Hybrid Spatial Data Structures: Introduction

Let’s grow the trees! — Totoro.

What’s a Spatial Index?

A spatial index is a data structure that allows for accessing a spatial object efficiently, which is a commonly used technique in spatial databases. Without indexing, searching would require a “sequential scan” of all records in the database, thereby increasing the processing time. The Minimum Bounding Rectangle (MBR), often termed the Bounding Box (BBox), serves as an object approximation in a spatial index construction process.

Different types of Spatial Index

Various spatial indices have been developed that yield measurable performance differences. Broadly, there are two types of structures for spatial index: Space Driven Structures are based on partitioning of the embedding 2D space into grids/cells, mapping MBRs to the cells according to some spatial relationship (overlap or intersect) Data-driven Structures are organized by a partition of the collection of spatial objects, where Spatial Data Objects are grouped using MBRs adapting to their distribution in the embedding space.

  • Space Driven Structures: Quadtree and KD-tree
  • Data-driven Structures: R-tree and variants


A quadtree is a specialized form of the fixed grid index in which the resolution of the grid is varied according to the density of the spatial objects to be fitted.

Figure 1: Quadtree

In a Quadtree, each node represents a bounding box covering some part of the space being indexed, with the root node covering the entire area. Each node is either a leaf node that contains one or more indexed points and no children, or it is an internal node with exactly four children, one for each quadrant obtained by dividing the area covered in half along both axes. Hence the name “quadtree.”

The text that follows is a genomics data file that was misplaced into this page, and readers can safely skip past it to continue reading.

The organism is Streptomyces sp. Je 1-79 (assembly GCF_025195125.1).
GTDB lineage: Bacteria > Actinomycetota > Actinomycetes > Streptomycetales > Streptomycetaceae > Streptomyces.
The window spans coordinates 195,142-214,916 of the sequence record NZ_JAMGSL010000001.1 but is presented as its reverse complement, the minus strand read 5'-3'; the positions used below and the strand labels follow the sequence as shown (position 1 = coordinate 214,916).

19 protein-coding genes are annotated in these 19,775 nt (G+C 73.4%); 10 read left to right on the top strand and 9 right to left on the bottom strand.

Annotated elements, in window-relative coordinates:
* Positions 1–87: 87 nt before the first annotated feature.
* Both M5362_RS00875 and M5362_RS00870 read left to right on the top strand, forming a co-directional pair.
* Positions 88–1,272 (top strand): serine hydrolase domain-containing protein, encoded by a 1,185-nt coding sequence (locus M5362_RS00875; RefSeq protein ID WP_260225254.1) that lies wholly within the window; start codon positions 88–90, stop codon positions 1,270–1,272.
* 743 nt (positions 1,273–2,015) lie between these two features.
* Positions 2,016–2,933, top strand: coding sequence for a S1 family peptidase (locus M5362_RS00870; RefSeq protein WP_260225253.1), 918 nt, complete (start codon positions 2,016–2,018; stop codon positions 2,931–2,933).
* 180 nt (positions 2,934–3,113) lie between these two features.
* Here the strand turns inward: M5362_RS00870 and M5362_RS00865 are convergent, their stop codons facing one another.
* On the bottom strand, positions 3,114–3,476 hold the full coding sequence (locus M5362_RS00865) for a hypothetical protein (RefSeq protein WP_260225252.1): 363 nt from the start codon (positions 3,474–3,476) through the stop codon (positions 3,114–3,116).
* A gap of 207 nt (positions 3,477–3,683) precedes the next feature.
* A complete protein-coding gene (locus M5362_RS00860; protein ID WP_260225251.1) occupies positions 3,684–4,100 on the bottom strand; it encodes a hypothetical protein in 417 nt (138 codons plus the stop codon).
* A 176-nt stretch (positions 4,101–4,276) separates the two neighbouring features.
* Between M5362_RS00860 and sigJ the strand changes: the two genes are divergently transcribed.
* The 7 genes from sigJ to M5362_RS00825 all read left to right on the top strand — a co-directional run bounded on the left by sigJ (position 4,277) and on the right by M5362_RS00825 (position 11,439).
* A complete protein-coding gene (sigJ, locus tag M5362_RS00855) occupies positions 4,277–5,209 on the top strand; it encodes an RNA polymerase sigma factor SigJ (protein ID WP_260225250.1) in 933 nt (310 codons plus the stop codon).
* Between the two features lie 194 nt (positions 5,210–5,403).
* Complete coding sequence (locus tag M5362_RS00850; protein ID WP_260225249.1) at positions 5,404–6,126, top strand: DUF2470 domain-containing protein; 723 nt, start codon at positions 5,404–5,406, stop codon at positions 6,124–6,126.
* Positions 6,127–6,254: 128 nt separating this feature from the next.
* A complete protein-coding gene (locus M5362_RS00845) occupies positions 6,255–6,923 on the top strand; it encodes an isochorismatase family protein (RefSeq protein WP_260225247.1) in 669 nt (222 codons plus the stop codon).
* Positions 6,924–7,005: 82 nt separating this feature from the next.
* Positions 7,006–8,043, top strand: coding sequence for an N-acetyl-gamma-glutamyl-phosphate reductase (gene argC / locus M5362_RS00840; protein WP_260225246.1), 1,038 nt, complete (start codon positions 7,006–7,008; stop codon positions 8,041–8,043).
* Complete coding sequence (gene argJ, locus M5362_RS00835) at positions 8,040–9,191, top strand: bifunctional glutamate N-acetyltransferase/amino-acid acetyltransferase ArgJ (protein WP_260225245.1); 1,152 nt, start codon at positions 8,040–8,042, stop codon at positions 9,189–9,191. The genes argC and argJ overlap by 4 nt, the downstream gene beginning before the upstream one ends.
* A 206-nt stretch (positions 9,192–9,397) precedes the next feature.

A KD-tree is a binary tree where each node represents an axis-aligned hyper-rectangle. Each node specifies an axis and splits the set of points based on whether their coordinate along that axis is greater than or less than a particular value, such as the coordinate median.

Figure 2: KD-tree

The KD-tree can be used to index a set of k-dimensional points. Every non-leaf node divides the space into two parts by a hyper-plane in the specific dimension. Points in the left half-space are represented by the left subtree of that node, and points falling to the right half-space are represented by the right subtree [2].

Hybrid algorithm

K-D tree has a lot of benefits; however, it is non-trivial to implement efficiently and has issues with high-dimensional data such as line and polygon. Also, Quadtree has a significant disadvantage: an object intersecting the boundaries at level zero will be placed automatically into the root node irrespective of its size. The biggest challenge using quadtrees is to find a good factor for k. The root node can be overfilled with small, poorly partitioned objects if the factor is too small. On the other hand, using a factor too large can lead to excessively loose bounding lengths and, therefore, have too much overlapping between nodes on one level.

Figure 3: Hybrid Tree (Quad-KD Tree)

A hybrid algorithm combines two or more algorithms that solve a similar problem. For example, a hybrid tree data structure that combines the features of Quadtree and the KD-tree. The above figure (3) shows a hybrid structure with seven points inserted in a map, so the map is divided into four parts according to the quadtree structure, and each part is subdivided into four parts. If one part has a line or polygon stored in a quadtree structure, but other parts contain points, we use a KD-tree structure inside this part to store the location of each point [2]. Similarly, we can think of a hybrid tree data structure that combines the features of R-tree and the KD-tree, where we use a KD-tree structure inside a smaller bound in the R-tree to store the location of each point.

In order to verify the performance of the hybrid tree structures to retrieve spatial objects: hybrid-spatial-index is a simple comparison of hybrid trees to search points and rectangles on a 2D plane.

However, the project is a WORK IN PROGRESS ⚠️, and stay tuned for more updates 🚀


[1] Zhang, X, and Du, Z. (2017). Spatial Indexing. The Geographic Information Science & Technology Body of Knowledge (4th Quarter 2017 Edition), John P. Wilson (ed). DOI: 10.22224/gistbok/2017.4.12

[2] Mahmood, Mahmood. (2019). A Proposed Hybrid Spatial Data Structure based on KD Tree and Quad Tree. Jokull. 69. 2–6.

Cite this article as: Adesh Nalpet Adimurthy. (Mar 6, 2022). Hybrid Spatial Data Structures: Introduction. PyBlog. https://www.pyblog.xyz/hybrid-spatial-index

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